The types of changes next-generation consoles need to make not only come from a technological standpoint, but also from the point of cost.
Currently, indie developers are thriving under Steam with what it has to offer to both gamers and developers.
Those who create games independently tend to gravitate more towards the Steam platform, and seem to be very hesistant to move toward the Xbox 360 and Microsoft because of the high development costs.
According to a report from VG24/7 yesterday, Introversion’s co-founder Mark Morris was willing to discuss the matter.
Morris talked about developing with Microsoft and some of the costs involved with doing so.
“We could spin out a team of probably ten people, we need to pay Microsoft $10,000 a go for a development kit.
“It’s ridiculous, and it’s non-refundable once you’ve bought it. You’ve got to pay – I think our quality assurance bill was $30,000 for testing with Darwinia+, and it took four years to get the game certified to a standard that Microsoft wanted.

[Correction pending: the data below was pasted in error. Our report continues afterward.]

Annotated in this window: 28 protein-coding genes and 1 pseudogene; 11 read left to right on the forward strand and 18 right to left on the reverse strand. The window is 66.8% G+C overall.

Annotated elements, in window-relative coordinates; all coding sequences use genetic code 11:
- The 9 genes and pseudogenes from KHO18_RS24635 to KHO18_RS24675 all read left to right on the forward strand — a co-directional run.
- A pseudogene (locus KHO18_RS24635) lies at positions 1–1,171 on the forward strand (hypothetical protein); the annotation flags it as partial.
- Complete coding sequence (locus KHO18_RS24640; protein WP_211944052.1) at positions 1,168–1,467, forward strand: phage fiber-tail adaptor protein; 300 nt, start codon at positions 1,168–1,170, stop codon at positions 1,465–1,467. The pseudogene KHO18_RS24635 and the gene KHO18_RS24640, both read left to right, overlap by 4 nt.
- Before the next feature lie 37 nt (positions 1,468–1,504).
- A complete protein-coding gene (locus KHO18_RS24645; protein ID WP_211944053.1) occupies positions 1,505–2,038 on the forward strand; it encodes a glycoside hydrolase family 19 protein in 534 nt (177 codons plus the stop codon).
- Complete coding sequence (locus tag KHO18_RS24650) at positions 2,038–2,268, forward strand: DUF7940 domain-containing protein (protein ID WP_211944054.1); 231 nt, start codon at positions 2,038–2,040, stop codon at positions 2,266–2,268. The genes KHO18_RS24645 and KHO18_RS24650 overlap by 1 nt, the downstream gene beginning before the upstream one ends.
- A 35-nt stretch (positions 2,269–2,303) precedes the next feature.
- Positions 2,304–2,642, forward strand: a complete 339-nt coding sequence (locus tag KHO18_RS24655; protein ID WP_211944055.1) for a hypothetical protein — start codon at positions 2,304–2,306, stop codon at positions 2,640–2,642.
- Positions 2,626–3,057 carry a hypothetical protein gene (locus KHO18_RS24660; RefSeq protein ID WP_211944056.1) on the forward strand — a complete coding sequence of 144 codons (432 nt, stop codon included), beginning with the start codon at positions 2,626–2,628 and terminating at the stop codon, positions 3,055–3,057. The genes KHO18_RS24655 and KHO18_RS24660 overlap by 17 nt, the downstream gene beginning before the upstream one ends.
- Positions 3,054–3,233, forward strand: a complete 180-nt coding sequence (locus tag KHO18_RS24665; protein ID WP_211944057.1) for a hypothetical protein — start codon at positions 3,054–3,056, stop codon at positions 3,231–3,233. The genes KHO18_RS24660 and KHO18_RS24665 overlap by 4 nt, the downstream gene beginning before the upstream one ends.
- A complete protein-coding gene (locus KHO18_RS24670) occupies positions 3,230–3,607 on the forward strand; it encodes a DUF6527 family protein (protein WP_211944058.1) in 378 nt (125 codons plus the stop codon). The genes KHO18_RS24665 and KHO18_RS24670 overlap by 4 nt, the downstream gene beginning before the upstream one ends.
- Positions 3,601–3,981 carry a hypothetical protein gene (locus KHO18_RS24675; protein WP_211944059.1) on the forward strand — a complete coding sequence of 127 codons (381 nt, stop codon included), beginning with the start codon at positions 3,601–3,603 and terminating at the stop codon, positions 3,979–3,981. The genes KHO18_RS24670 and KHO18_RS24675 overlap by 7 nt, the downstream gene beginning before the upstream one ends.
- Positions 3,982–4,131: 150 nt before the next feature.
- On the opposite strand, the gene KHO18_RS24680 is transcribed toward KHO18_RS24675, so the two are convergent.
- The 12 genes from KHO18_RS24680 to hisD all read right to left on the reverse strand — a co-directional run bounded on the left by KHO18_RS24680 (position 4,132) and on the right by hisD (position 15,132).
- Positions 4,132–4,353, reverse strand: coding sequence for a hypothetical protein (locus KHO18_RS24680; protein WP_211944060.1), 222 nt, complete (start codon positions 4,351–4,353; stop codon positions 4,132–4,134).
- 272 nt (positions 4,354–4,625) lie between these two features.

“It then sold rubbish. We hardly shipped any units on Xbox 360, compared to PC.
“There is a strong indie community now on PC that doesn’t exist within the console world, and they’ve tried various ways to tap into that with Live Arcade and Xbox Indie Games, and they just never managed it in the way Steam has,” Morris said.
Morris went on to talk about how companies like Microsoft want you to develop games for them first and foremost, but that indie devs won’t go there because of the difficulty that comes with developing a game for them.
“But Microsoft and Sony come along and they say, ‘Well we don’t want to have your game second, we want to be first.’
“Well, they can’t be first. We’re on PC because they’ve made it too hard. Also, they want exclusive content, well piss off.
“If they want to work with us – and if they want indie games on their systems – they’re going to have to change quite a lot to make it attractive,” Morris said.
Clearly there is work to be done if Microsoft and/or Sony want to persuade indie developers to sell their games on next-generation consoles.
Whether or not that will happen remains to be seen, but if a feeling is any indication, it’s very difficult to see those big console companies making significant adjustments with their new, more powerful systems.
Do you think Microsoft and Sony will make adjustments to help adopt more indie developers?